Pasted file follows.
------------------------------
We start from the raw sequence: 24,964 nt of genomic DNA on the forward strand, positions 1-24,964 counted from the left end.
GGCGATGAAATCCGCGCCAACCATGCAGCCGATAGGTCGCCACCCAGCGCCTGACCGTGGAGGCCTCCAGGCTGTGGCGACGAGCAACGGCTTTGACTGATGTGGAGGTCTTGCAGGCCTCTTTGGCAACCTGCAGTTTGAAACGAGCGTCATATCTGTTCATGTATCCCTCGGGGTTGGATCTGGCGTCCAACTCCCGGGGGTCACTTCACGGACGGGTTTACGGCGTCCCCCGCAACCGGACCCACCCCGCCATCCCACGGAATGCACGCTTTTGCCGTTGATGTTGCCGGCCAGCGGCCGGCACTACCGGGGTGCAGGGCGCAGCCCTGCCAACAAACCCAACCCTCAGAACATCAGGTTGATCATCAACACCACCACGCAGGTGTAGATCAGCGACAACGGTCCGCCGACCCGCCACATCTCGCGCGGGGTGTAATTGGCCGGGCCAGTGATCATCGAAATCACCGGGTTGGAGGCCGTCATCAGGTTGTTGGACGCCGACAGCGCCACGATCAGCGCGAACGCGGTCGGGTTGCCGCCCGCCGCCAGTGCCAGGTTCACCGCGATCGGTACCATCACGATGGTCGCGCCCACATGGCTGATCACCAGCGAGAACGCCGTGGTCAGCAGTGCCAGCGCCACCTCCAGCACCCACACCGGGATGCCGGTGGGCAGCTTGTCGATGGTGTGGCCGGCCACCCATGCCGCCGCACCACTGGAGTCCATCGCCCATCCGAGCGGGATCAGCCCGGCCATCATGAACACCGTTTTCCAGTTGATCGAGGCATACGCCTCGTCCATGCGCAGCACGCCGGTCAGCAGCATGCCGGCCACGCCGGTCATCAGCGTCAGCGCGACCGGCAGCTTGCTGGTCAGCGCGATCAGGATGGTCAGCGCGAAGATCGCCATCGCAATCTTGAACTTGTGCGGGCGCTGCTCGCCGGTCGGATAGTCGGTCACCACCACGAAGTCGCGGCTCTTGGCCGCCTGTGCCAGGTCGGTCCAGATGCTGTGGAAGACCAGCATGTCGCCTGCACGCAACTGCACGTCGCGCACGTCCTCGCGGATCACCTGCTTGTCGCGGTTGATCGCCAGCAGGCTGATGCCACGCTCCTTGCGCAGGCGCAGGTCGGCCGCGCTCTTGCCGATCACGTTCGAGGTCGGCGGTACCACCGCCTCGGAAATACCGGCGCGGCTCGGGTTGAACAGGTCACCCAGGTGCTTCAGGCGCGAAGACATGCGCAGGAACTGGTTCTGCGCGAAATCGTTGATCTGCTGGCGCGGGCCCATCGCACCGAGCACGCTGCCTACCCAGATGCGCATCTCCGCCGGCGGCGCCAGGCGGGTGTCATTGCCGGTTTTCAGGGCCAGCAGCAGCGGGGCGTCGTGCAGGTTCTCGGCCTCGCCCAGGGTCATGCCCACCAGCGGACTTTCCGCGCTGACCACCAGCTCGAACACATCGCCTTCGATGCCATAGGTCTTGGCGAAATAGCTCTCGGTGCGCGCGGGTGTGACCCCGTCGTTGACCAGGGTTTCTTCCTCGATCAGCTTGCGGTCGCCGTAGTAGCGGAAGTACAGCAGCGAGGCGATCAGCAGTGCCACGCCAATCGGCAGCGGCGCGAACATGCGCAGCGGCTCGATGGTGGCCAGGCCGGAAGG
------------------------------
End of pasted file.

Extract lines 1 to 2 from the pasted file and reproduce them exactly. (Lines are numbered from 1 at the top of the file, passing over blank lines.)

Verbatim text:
We start from the raw sequence: 24,964 nt of genomic DNA on the forward strand, positions 1-24,964 counted from the left end.
GGCGATGAAATCCGCGCCAACCATGCAGCCGATAGGTCGCCACCCAGCGCCTGACCGTGGAGGCCTCCAGGCTGTGGCGACGAGCAACGGCTTTGACTGATGTGGAGGTCTTGCAGGCCTCTTTGGCAACCTGCAGTTTGAAACGAGCGTCATATCTGTTCATGTATCCCTCGGGGTTGGATCTGGCGTCCAACTCCCGGGGGTCACTTCACGGACGGGTTTACGGCGTCCCCCGCAACCGGACCCACCCCGCCATCCCACGGAATGCACGCTTTTGCCGTTGATGTTGCCGGCCAGCGGCCGGCACTACCGGGGTGCAGGGCGCAGCCCTGCCAACAAACCCAACCCTCAGAACATCAGGTTGATCATCAACACCACCACGCAGGTGTAGATCAGCGACAACGGTCCGCCGACCCGCCACATCTCGCGCGGGGTGTAATTGGCCGGGCCAGTGATCATCGAAATCACCGGGTTGGAGGCCGTCATCAGGTTGTTGGACGCCGACAGCGCCACGATCAGCGCGAACGCGGTCGGGTTGCCGCCCGCCGCCAGTGCCAGGTTCACCGCGATCGGTACCATCACGATGGTCGCGCCCACATGGCTGATCACCAGCGAGAACGCCGTGGTCAGCAGTGCCAGCGCCACCTCCAGCACCCACACCGGGATGCCGGTGGGCAGCTTGTCGATGGTGTGGCCGGCCACCCATGCCGCCGCACCACTGGAGTCCATCGCCCATCCGAGCGGGATCAGCCCGGCCATCATGAACACCGTTTTCCAGTTGATCGAGGCATACGCCTCGTCCATGCGCAGCACGCCGGTCAGCAGCATGCCGGCCACGCCGGTCATCAGCGTCAGCGCGACCGGCAGCTTGCTGGTCAGCGCGATCAGGATGGTCAGCGCGAAGATCGCCATCGCAATCTTGAACTTGTGCGGGCGCTGCTCGCCGGTCGGATAGTCGGTCACCACCACGAAGTCGCGGCTCTTGGCCGCCTGTGCCAGGTCGGTCCAGATGCTGTGGAAGACCAGCATGTCGCCTGCACGCAACTGCACGTCGCGCACGTCCTCGCGGATCACCTGCTTGTCGCGGTTGATCGCCAGCAGGCTGATGCCACGCTCCTTGCGCAGGCGCAGGTCGGCCGCGCTCTTGCCGATCACGTTCGAGGTCGGCGGTACCACCGCCTCGGAAATACCGGCGCGGCTCGGGTTGAACAGGTCACCCAGGTGCTTCAGGCGCGAAGACATGCGCAGGAACTGGTTCTGCGCGAAATCGTTGATCTGCTGGCGCGGGCCCATCGCACCGAGCACGCTGCCTACCCAGATGCGCATCTCCGCCGGCGGCGCCAGGCGGGTGTCATTGCCGGTTTTCAGGGCCAGCAGCAGCGGGGCGTCGTGCAGGTTCTCGGCCTCGCCCAGGGTCATGCCCACCAGCGGACTTTCCGCGCTGACCACCAGCTCGAACACATCGCCTTCGATGCCATAGGTCTTGGCGAAATAGCTCTCGGTGCGCGCGGGTGTGACCCCGTCGTTGACCAGGGTTTCTTCCTCGATCAGCTTGCGGTCGCCGTAGTAGCGGAAGTACAGCAGCGAGGCGATCAGCAGTGCCACGCCAATCGGCAGCGGCGCGAACATGCGCAGCGGCTCGATGGTGGCCAGGCCGGAAGG